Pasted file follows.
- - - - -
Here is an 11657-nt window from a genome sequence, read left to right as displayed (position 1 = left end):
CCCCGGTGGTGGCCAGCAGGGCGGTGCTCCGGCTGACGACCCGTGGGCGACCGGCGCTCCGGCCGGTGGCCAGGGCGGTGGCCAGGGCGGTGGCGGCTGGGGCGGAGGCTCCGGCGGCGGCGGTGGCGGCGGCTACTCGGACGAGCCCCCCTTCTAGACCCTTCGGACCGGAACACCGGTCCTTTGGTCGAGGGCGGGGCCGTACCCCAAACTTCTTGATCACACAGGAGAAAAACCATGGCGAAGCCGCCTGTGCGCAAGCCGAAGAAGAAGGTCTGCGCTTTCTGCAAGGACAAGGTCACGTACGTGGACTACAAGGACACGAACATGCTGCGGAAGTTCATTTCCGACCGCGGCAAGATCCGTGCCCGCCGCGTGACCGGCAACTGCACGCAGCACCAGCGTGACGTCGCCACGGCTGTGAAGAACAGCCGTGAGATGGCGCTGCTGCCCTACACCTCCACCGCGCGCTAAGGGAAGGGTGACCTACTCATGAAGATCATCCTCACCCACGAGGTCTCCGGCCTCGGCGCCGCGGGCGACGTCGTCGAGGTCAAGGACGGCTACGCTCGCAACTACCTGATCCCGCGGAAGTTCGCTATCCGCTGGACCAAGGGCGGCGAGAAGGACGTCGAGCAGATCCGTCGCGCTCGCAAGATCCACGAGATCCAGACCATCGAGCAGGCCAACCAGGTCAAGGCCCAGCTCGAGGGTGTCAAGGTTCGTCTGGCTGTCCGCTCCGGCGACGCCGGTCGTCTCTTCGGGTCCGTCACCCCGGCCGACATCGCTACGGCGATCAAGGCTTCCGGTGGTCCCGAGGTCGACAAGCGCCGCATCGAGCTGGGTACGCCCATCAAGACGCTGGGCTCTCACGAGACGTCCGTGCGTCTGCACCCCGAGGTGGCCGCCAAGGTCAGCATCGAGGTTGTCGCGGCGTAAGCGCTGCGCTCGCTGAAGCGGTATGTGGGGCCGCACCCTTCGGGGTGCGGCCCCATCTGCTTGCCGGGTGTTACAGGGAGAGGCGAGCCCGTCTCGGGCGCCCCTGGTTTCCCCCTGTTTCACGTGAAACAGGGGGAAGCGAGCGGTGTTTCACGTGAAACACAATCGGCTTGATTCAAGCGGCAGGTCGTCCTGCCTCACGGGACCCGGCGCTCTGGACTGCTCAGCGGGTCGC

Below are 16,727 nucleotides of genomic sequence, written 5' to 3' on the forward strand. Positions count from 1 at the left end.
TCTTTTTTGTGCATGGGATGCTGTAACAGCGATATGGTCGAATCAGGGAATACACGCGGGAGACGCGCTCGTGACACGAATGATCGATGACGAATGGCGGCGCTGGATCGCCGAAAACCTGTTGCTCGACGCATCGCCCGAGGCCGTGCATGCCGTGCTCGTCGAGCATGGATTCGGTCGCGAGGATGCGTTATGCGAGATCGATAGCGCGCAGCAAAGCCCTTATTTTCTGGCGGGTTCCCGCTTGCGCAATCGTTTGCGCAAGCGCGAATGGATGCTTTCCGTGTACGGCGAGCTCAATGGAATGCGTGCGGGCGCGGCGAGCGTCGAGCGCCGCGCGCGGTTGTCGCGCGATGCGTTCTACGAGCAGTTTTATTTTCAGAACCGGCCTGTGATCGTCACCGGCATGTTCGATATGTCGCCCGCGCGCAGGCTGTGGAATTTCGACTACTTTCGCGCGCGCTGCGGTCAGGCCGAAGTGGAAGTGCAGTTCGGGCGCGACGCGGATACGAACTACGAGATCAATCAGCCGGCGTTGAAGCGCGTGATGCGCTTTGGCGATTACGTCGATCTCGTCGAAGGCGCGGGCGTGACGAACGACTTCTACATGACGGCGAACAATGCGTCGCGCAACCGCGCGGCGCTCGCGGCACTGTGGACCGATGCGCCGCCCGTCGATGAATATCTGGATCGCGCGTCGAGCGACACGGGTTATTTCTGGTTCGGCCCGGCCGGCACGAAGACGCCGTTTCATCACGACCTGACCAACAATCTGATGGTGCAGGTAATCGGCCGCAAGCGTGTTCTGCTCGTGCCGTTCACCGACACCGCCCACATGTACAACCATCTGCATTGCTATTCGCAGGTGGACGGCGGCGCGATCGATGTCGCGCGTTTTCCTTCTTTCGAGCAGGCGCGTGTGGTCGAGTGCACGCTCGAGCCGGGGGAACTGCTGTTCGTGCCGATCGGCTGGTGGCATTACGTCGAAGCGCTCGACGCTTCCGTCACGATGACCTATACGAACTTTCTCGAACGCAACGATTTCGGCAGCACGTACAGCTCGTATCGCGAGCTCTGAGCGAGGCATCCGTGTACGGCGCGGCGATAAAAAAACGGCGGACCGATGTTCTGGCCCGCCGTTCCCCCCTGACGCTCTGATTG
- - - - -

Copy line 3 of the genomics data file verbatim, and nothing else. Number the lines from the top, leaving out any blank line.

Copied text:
Below are 16,727 nucleotides of genomic sequence, written 5' to 3' on the forward strand. Positions count from 1 at the left end.